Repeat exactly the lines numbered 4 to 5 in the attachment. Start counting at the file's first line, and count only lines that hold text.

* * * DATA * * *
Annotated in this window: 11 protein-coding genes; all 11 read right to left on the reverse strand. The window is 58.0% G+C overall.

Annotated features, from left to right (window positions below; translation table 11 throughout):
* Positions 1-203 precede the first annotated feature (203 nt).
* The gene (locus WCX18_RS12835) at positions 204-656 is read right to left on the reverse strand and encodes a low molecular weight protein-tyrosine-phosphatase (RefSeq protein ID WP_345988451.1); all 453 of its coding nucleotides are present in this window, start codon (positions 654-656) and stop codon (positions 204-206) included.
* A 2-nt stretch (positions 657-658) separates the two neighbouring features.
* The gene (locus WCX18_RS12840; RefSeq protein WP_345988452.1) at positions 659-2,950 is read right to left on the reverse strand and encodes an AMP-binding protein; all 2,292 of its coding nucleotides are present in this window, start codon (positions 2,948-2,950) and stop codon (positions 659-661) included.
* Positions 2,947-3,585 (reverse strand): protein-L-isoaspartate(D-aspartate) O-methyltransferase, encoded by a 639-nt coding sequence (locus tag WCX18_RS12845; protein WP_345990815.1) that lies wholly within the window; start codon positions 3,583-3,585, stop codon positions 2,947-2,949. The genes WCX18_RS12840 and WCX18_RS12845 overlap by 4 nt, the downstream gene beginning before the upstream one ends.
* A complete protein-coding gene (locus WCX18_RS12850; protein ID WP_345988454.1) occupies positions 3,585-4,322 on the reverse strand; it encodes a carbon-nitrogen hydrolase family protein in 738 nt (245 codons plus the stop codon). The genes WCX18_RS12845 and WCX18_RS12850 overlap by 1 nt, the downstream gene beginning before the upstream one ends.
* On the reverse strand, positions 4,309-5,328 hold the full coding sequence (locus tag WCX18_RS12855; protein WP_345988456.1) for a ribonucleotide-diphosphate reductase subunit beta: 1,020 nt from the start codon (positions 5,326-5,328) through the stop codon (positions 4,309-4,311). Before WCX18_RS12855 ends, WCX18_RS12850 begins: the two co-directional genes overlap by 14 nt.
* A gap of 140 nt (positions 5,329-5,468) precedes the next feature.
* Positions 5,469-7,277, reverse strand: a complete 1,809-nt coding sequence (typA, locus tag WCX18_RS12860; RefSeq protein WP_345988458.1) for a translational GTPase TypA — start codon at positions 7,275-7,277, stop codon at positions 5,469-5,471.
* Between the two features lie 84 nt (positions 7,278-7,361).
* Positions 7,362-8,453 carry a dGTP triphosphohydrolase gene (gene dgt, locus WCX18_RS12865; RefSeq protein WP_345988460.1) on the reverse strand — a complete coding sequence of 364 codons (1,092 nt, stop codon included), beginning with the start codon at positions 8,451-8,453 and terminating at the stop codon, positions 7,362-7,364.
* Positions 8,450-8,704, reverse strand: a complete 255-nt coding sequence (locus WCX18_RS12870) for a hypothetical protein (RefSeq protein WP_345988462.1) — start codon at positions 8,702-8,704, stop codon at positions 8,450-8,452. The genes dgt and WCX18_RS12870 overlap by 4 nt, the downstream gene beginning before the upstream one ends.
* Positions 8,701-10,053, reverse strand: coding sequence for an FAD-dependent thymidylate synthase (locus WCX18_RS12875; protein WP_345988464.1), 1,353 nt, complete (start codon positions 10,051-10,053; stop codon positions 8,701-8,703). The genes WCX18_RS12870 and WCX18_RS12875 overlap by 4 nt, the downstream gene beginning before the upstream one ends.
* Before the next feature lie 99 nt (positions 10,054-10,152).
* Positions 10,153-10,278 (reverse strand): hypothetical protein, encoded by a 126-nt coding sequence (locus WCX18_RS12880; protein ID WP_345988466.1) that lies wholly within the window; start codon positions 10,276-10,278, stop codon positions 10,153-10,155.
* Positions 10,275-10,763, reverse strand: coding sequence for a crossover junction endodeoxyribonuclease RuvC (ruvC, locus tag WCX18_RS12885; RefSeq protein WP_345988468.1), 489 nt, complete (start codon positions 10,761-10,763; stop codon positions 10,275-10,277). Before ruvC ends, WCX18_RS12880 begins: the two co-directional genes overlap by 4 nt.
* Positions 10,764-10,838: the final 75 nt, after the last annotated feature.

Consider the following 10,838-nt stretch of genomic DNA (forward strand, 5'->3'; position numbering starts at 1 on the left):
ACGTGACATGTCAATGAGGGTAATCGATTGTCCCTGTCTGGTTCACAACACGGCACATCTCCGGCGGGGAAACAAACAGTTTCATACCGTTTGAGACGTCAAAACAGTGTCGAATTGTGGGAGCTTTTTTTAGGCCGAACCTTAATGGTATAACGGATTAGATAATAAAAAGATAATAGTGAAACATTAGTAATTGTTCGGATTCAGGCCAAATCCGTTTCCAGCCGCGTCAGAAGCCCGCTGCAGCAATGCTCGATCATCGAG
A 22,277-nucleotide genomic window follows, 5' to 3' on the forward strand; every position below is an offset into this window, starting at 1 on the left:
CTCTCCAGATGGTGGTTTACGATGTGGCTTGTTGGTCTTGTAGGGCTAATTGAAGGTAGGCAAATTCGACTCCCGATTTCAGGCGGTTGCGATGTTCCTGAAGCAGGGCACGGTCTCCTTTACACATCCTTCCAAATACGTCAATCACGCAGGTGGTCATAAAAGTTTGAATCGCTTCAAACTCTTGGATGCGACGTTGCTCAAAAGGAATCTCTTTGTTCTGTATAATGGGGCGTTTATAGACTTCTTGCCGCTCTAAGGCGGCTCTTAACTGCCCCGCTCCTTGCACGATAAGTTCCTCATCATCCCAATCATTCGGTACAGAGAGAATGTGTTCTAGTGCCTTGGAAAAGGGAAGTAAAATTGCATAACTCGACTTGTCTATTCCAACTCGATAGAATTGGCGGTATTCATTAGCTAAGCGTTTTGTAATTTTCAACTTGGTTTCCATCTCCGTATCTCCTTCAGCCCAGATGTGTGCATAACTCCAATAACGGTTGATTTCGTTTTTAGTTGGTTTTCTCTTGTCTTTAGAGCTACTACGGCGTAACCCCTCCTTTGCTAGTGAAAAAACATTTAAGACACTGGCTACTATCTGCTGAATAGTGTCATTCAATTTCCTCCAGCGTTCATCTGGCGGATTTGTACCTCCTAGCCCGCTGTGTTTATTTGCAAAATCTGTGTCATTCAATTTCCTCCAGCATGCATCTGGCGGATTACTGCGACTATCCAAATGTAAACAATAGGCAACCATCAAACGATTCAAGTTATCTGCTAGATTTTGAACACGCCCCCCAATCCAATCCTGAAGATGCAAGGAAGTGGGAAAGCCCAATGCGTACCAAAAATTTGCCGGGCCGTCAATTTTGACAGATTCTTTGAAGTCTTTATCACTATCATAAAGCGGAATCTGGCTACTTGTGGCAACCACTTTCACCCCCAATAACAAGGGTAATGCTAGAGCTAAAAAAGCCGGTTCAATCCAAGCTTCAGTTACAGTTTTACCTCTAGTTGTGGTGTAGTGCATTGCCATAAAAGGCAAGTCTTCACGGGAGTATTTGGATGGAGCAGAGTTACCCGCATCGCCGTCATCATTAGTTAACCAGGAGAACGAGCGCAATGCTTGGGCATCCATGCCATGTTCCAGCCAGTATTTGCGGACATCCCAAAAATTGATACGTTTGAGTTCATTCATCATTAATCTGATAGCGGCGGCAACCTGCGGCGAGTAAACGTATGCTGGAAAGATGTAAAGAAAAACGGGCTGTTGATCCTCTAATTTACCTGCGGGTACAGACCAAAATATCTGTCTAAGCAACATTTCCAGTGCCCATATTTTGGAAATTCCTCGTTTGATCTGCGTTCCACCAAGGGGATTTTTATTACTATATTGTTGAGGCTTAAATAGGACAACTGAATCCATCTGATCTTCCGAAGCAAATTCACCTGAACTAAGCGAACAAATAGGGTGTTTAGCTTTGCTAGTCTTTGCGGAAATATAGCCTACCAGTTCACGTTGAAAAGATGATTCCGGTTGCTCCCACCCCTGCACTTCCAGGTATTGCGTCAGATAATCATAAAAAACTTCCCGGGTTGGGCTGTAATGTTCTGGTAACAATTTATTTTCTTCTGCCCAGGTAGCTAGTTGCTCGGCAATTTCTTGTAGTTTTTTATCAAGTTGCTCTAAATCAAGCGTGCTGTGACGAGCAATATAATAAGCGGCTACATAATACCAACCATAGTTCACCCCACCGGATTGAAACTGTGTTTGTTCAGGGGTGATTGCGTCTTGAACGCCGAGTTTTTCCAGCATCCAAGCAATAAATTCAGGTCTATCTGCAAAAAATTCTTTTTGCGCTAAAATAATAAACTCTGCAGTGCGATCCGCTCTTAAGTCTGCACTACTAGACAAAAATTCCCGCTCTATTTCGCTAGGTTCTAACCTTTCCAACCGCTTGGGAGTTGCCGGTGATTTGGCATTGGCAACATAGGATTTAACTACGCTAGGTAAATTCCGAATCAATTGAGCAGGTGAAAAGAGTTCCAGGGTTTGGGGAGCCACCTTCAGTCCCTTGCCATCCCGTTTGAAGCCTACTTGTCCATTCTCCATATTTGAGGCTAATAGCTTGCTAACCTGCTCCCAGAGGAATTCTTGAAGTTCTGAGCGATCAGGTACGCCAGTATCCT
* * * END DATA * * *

* The gene (locus WCX18_RS12835) at positions 204-656 is read right to left on the reverse strand and encodes a low molecular weight protein-tyrosine-phosphatase (RefSeq protein ID WP_345988451.1); all 453 of its coding nucleotides are present in this window, start codon (positions 654-656) and stop codon (positions 204-206) included.
* A 2-nt stretch (positions 657-658) separates the two neighbouring features.